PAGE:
Eurovision occasionally brings us some very avant garde songs that are more akin to performance art than your run-of-the-mill pop track. The class of 2022 has brought us one of these songs and it’s Serbia and Konstrakta that are bringing it to Turin. It’s often very difficult to gauge how these entries will do at the contest – they can sometimes be complete flops, not understood by juries or the public, or they can fly and do far better than initially expected. Which will Serbia’s be?
Konstrakta is the professional name of singer-songwriter Ana Đurić, who was in an indie band for over a decade before going solo in 2019. Her song “In corpore sano” is part of a trio of songs she released as a project, entitled “Triptih” (triptych) and she entered one of the songs to the Serbian national selection. Very much an underdog, she unexpectedly qualified for the final and her performance won both jury and public vote to make her the Serbian entry for Eurovision, much to her own shock and surprise.
How can one go about describing what this is all about? Well, it’s a performance piece really, an avant-garde piece of art pop. While some have interpreted the song as being a critique of the provision if healthcare in Serbia, Konstrakta has indicated it has more meanings and interpretations than that – there is mention of pressure/expectation of women on how they look (the reference to Megan Markle), the focus on physical over mental health, the impact of the pandemic etc.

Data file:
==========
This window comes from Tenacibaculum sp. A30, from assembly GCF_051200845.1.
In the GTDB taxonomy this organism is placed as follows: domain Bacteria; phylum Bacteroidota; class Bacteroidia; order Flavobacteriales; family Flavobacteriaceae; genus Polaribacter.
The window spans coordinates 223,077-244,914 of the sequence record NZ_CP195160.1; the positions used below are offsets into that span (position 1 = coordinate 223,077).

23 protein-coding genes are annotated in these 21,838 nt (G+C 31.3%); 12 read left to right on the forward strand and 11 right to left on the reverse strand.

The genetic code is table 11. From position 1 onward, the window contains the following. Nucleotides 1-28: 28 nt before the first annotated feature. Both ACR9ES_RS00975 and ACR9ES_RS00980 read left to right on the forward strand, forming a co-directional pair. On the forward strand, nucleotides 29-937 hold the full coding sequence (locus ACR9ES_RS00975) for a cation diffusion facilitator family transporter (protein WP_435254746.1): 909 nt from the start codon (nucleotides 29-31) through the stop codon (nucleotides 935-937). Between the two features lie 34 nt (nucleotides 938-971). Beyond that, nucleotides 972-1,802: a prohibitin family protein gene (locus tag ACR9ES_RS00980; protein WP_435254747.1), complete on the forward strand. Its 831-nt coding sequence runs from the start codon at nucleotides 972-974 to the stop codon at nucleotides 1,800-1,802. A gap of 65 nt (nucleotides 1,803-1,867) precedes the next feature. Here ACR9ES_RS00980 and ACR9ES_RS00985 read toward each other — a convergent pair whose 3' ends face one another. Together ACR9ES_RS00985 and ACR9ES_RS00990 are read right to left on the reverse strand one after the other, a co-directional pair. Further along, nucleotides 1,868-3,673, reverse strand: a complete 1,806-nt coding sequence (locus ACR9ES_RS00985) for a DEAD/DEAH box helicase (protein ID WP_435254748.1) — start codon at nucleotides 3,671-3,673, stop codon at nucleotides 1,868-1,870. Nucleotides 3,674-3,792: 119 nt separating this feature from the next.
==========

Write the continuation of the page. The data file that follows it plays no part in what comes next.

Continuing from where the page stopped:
It’s undoubtedly a mesmerising performance and remarkably catchy as well – it’s one that you will remember, both for the hooks and the stage performance. It’s been a tricky one to place as well – it’s a performance and effort I do appreciate, while at same time isn’t something I’d casually listen to outside of a live stage performance. I’m pleased to see though that it is getting more and more appreciation within the fandom though – and rightly so.
As I said earlier, these art pop entries are very difficult to call in how they will do. With this song being in Serbian (and a bit of Latin of course) it could well end up being totally confusing to the wider public (and jurors too) and pass them by. On the other hand, the interesting performance and catchy elements of it might strike a chord. I personally think that the latter is more likely and that this will qualify. Once in the final, it’s guaranteed to get at least a chunk of public vote from Serbia’s neighbours (it’s number one already in the Croatian charts) and possibly (and deservedly) more besides.
Serbia in the Eurovision Song Contest
First entered: 2007
Appearances (excluding this year): 13
Best result: Winner 2007
2021’s result: 15th